In Myanmar’s Insein Prison, inmates shared bath water and were denied medical care

Activists have endured dismal conditions while detained in Myanmar’s notorious Insein Prison since the military seized power in a coup, according to a former detainee, who said that she survived COVID-19 and other illnesses in the facility and remains haunted by her experience despite being released last month.

A 30-year-old woman, who referred to herself by the pseudonym Grace in an interview with RFA’s Myanmar Service, was arrested on March 3 while protesting the junta’s takeover during a rally in Yangon’s Kyaukmyaung Ward. She was sentenced to more than eight months in Insein Prison for making statements questioning the legitimacy of the government but released on Oct. 19 as part of a general amnesty.

Grace, who withheld her real identity for fear of reprisal, said that she and the other nearly 300 inmates who were held in the No. 2 Women’s Dormitory were denied clean water and that she continues to suffer from severe skin rashes and lesions as a result.

“The water pumps often broke down and the authorities would ask for donations [to get them fixed],” she said.

“The water in the bathing tanks was often dirty with sediment because about 200 inmates had to share them. We were allowed to have a bath once a day, either in the morning or in the evening, but there would be too many people in the mornings and the water would be filthy in the evenings. That’s how I got my skin problems.”

While Grace has been freed, she told RFA that she remains traumatized by her time in Insein. She regularly experiences anxiety attacks and nightmares, and says she often thinks of the country’s political prisoners who remain behind bars.

Grace said prison authorities did not provide inmates with proper medical care, and many of them suffered from skin afflictions similar to hers. In July, she and several other inmates became infected with COVID-19 and a 60-year-old woman died. The conditions were so deplorable that the inmates tried to care for themselves, believing that to be a better alternative that seeking help from prison staff.

“Whenever we had shortness of breath, we used plastic bags as an emergency oxygen supply,” she said. “Otherwise, if we reported we had fever or sickness, we would be sent to the prison hospital and that was something we didn’t want, because you’d be all alone and unattended there.”

After the woman died, the inmates demanded to see the prison warden to complain about official negligence, “but the dorm-in-charge said the warden wouldn’t see us simply because we made demands.”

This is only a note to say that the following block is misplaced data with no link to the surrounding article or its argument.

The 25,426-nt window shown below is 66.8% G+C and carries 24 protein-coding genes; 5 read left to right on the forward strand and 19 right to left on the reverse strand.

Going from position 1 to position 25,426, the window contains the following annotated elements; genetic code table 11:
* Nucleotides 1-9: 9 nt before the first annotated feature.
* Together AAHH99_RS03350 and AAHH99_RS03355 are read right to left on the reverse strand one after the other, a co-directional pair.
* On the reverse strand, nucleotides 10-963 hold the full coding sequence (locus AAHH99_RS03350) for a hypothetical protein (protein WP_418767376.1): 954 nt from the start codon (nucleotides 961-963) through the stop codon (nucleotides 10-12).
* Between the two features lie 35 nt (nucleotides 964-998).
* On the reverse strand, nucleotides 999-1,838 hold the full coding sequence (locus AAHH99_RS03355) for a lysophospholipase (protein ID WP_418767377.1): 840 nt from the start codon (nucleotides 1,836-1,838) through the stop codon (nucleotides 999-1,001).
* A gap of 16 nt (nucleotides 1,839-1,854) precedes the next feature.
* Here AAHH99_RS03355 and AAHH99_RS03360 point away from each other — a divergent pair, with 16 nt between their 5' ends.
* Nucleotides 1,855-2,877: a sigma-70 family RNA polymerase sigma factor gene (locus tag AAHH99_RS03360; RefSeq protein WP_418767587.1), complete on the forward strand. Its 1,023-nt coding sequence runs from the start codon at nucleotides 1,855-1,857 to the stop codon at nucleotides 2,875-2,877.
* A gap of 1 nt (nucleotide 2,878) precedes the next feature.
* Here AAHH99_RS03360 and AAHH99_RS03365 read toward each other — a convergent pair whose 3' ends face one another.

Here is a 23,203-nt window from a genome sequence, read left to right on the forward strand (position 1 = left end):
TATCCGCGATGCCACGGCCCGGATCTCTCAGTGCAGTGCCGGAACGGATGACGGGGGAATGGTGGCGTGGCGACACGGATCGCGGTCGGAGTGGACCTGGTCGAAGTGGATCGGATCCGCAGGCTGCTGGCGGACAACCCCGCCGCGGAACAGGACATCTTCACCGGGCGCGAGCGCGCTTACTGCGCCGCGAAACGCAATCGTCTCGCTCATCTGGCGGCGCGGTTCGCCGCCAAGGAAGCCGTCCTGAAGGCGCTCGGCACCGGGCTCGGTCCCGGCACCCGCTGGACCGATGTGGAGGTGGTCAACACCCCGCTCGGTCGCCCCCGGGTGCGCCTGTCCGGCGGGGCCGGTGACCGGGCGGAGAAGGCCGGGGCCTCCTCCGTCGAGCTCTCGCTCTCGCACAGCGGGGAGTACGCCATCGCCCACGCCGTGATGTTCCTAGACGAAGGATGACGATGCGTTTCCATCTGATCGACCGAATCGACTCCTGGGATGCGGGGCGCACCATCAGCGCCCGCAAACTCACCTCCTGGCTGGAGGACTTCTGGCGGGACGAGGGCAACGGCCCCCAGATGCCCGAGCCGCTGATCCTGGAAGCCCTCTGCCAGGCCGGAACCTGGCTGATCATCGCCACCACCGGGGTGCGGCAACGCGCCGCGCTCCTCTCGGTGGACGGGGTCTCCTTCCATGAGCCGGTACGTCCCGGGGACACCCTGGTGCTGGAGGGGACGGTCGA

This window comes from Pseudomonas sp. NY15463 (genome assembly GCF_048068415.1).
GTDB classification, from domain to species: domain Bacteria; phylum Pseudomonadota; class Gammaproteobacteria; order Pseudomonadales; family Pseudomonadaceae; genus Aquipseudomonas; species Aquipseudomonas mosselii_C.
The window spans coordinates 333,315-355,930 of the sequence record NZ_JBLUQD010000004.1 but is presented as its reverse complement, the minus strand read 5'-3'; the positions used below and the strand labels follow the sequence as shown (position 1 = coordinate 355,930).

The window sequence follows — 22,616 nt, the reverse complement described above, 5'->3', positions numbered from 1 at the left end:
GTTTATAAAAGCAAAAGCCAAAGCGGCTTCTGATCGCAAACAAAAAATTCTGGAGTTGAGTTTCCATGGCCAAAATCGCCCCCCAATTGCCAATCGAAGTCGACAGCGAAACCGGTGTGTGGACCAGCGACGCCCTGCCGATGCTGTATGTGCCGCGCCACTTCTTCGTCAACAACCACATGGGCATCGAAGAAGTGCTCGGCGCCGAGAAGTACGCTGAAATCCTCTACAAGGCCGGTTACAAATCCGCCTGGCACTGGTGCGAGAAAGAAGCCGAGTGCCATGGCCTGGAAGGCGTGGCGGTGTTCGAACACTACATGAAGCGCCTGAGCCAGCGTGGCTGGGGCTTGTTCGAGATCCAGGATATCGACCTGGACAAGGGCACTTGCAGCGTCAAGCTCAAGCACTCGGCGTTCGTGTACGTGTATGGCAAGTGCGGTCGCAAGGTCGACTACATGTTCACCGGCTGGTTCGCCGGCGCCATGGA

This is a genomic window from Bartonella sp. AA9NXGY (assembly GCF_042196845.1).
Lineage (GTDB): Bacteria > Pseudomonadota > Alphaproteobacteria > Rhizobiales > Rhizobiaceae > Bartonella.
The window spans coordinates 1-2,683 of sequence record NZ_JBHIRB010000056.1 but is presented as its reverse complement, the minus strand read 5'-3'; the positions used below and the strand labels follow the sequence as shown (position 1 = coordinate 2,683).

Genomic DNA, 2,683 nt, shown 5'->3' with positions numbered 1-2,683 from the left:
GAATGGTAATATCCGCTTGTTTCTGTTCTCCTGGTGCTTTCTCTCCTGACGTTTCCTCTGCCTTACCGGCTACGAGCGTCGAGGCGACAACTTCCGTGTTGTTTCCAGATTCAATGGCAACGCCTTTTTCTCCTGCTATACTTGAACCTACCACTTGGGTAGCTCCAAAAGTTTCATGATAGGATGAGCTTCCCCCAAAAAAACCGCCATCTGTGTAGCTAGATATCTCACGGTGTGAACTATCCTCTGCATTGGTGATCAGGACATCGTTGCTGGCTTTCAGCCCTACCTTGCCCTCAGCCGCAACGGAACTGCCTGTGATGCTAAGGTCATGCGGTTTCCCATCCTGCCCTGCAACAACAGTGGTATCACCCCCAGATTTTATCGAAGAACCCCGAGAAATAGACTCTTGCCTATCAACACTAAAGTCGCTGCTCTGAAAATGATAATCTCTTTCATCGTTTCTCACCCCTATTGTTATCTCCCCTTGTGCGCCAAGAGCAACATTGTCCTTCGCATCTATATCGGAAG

“We were infuriated and said we would make him come to see us. That day, we refused to observe the prison rules, we didn’t go out for the roll call, didn’t gather for the prayer session, etc.”

Detainees stage protest

On July 23, the inmates collectively began singing “I want to go home,” a song written by detained musician Po Po. After that, they sang political songs, and staged a protest, demanding an explanation from officials about why the COVID-19 victim had not been properly cared for, as well as access to proper medical treatment. The inmates’ chants of protest could be heard well outside the walls of the compound, Grace said.

“The inmates got carried away and started singing political songs and chanting slogans. At that time, the assistant warden and other officers came in a rush,” she said.

“We saw that the prison staff had batons tucked under their jackets. … We tried to calm the young people … and told them not to make a fuss or make their mistake ours and they all sat down quietly on the floor. And so, there was no violence.”

“A week later, prison officials told us that our demands had been forwarded to higher authorities.”

Prison officials told the media at the time of the protest that full medical care had been given to those with COVID-19 infections.

The protest came three days after the junta’s July 20 order to release all prisoners held under a group of 11 charges that include gambling, possession of illicit liquor, drugs and prostitution. The release, which the military said had been granted to protect against the spread of COVID-19, drew criticism for omitting detainees who had spoken out against the junta’s Feb. 1 coup d’état.

Nine months after the coup, security forces have killed 1,270 civilians and arrested at least 7,344, according to the Bangkok-based Assistance Association for Political Prisoners. Many of the deaths and arrests have occurred during crackdowns on anti-junta protests.

Detainees who’ve endured torture and other forms of abuse at the hands of Myanmar’s junta security forces say they suffer from severe depression and mental illness long after their release and live in constant fear of rearrest.

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